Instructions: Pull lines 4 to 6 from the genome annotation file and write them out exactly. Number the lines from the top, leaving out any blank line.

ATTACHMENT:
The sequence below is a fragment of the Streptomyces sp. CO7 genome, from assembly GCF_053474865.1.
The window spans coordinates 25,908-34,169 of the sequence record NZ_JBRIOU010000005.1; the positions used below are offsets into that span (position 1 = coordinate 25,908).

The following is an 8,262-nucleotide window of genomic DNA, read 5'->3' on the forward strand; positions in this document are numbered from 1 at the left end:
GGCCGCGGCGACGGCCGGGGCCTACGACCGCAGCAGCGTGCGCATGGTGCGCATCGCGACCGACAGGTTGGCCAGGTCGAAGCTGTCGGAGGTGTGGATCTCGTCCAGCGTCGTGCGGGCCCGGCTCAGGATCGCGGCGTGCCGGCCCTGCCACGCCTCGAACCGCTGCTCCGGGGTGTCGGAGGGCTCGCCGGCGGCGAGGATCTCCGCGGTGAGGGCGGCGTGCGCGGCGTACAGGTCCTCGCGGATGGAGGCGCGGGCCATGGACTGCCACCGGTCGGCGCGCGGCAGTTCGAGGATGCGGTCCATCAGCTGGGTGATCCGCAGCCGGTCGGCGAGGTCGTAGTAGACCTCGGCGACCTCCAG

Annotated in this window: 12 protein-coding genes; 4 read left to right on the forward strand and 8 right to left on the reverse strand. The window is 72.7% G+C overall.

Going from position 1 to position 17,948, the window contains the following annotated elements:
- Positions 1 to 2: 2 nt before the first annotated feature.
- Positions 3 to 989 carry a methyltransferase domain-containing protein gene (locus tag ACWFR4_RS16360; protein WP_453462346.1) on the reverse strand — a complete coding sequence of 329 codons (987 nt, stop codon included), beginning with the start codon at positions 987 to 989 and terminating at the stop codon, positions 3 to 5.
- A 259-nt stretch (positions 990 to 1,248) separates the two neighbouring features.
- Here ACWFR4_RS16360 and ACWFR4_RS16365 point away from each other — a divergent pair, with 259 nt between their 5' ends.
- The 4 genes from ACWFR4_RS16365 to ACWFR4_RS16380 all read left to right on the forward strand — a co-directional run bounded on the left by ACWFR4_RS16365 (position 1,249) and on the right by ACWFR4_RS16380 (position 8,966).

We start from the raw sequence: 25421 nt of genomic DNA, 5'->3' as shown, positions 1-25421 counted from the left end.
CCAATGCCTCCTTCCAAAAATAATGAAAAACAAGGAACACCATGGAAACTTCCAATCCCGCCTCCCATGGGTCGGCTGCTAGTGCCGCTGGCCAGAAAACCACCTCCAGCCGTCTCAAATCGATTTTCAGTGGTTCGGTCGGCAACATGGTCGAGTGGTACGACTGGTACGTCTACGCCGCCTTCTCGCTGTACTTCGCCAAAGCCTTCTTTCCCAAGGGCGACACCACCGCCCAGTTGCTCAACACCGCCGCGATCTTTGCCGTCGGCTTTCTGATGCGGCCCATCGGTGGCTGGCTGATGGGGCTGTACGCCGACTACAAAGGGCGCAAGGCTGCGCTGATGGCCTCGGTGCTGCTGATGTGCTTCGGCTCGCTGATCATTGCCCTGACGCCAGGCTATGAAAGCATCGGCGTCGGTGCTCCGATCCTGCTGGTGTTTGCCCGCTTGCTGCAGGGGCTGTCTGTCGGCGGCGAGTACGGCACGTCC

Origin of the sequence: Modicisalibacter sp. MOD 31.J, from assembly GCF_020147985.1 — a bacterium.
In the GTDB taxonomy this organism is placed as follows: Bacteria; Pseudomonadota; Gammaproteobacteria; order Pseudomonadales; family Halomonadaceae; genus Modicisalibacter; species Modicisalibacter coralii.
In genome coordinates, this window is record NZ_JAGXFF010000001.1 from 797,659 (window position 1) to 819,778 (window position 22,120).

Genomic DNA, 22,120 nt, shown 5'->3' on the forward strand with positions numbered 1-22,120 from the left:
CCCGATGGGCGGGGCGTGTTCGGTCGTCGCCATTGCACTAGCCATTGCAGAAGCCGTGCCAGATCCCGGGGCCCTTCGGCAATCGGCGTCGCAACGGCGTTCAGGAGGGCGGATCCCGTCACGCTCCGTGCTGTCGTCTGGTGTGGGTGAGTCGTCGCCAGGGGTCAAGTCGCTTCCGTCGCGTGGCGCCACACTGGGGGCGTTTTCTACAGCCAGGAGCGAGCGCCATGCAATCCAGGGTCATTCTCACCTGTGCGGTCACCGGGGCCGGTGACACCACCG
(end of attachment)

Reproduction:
GGCCGCGGCGACGGCCGGGGCCTACGACCGCAGCAGCGTGCGCATGGTGCGCATCGCGACCGACAGGTTGGCCAGGTCGAAGCTGTCGGAGGTGTGGATCTCGTCCAGCGTCGTGCGGGCCCGGCTCAGGATCGCGGCGTGCCGGCCCTGCCACGCCTCGAACCGCTGCTCCGGGGTGTCGGAGGGCTCGCCGGCGGCGAGGATCTCCGCGGTGAGGGCGGCGTGCGCGGCGTACAGGTCCTCGCGGATGGAGGCGCGGGCCATGGACTGCCACCGGTCGGCGCGCGGCAGTTCGAGGATGCGGTCCATCAGCTGGGTGATCCGCAGCCGGTCGGCGAGGTCGTAGTAGACCTCGGCGACCTCCAG

Annotated in this window: 12 protein-coding genes; 4 read left to right on the forward strand and 8 right to left on the reverse strand. The window is 72.7% G+C overall.

Going from position 1 to position 17,948, the window contains the following annotated elements: